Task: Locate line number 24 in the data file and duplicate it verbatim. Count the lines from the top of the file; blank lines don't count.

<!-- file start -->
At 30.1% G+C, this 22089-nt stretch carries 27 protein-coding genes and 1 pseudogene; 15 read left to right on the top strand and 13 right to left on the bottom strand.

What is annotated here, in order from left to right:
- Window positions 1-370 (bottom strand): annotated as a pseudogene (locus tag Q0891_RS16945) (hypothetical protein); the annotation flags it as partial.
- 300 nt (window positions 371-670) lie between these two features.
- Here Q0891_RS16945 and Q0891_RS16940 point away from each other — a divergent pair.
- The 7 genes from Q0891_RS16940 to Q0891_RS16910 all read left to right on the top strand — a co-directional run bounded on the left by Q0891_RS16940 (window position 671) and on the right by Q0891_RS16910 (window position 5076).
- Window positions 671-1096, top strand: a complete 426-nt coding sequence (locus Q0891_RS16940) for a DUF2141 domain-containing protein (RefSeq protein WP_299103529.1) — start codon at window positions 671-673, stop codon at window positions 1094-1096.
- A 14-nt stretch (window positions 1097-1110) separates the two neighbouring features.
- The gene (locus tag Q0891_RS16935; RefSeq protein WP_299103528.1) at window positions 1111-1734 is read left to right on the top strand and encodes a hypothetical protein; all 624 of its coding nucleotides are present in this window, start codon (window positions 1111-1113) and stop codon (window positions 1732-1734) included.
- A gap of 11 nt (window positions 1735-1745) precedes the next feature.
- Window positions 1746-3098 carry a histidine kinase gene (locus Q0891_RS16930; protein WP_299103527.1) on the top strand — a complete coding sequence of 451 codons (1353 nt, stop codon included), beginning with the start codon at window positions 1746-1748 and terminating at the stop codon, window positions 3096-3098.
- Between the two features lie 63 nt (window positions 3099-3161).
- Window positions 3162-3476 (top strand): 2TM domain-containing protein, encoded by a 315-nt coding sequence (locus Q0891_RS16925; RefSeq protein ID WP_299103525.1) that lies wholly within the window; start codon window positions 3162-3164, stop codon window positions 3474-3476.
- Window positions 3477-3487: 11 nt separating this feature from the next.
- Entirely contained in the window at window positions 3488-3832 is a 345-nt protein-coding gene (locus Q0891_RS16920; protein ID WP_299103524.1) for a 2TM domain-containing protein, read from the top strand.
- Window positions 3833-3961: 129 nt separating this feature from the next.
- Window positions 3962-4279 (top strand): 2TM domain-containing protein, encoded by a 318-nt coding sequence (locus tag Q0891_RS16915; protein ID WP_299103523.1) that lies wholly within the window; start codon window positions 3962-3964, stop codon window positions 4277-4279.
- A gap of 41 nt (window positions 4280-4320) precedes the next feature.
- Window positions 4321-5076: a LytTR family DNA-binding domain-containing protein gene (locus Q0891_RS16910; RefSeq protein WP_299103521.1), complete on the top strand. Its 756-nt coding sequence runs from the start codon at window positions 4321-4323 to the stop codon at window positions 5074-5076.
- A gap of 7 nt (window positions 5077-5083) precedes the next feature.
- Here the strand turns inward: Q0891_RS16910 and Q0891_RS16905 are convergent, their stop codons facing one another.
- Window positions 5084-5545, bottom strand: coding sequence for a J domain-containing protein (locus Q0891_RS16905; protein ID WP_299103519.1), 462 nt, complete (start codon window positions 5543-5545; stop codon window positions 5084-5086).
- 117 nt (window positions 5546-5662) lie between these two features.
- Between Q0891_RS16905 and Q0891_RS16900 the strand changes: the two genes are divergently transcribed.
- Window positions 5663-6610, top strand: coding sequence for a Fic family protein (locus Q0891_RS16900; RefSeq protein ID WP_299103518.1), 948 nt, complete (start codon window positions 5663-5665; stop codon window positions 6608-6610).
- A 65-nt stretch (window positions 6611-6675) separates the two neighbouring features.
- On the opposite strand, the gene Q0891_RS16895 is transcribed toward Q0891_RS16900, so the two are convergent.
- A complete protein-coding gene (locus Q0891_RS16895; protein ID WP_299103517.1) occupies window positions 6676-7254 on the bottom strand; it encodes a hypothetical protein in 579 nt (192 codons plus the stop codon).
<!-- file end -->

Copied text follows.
- Between Q0891_RS16905 and Q0891_RS16900 the strand changes: the two genes are divergently transcribed.